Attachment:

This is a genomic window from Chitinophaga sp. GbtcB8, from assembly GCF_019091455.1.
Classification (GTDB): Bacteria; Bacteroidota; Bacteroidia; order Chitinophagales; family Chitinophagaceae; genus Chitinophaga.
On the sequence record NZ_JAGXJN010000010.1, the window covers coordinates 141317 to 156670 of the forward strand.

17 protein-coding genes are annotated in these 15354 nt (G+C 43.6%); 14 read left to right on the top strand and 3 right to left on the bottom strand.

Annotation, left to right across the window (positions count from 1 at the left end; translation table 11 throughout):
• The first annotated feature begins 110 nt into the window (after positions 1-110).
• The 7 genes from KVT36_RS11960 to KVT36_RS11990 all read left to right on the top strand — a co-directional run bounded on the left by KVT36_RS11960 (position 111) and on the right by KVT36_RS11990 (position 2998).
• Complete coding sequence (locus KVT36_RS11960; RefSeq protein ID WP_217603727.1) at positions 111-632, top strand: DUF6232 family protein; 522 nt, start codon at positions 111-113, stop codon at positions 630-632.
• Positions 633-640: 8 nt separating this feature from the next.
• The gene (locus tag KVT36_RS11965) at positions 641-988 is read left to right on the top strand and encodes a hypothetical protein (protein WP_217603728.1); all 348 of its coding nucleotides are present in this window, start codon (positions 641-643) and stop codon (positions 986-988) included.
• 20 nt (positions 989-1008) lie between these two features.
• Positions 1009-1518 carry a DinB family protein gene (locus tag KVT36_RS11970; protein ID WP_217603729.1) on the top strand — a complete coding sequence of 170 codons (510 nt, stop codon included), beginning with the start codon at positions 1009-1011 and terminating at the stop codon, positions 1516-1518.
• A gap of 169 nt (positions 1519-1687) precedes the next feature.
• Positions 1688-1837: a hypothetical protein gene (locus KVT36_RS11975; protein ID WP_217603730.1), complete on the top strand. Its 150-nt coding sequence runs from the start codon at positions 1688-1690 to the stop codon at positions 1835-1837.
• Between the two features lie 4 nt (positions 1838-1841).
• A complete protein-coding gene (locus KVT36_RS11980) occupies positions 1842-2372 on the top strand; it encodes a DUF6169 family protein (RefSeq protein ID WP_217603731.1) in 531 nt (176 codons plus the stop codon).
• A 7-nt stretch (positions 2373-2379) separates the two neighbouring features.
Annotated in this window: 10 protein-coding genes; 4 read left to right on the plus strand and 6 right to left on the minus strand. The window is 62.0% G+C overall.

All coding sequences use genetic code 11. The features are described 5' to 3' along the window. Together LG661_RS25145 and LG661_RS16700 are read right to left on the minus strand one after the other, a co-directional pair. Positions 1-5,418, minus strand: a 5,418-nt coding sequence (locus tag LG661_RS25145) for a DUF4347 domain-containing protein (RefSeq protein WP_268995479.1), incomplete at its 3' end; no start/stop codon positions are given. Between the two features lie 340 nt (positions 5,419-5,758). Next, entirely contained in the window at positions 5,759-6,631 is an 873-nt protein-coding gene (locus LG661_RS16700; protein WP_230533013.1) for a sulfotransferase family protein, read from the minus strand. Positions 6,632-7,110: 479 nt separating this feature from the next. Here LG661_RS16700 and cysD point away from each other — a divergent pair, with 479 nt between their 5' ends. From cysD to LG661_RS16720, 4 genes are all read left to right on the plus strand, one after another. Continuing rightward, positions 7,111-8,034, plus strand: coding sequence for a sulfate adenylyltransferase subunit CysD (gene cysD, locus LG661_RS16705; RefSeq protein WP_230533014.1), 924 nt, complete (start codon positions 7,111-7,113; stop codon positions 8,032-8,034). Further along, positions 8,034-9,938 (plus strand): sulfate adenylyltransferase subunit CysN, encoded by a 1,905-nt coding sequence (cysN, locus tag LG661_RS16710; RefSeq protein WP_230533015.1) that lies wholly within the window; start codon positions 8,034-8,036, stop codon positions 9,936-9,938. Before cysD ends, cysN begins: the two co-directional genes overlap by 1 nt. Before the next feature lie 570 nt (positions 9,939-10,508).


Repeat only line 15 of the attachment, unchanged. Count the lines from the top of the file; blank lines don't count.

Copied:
• Between the two features lie 4 nt (positions 1838-1841).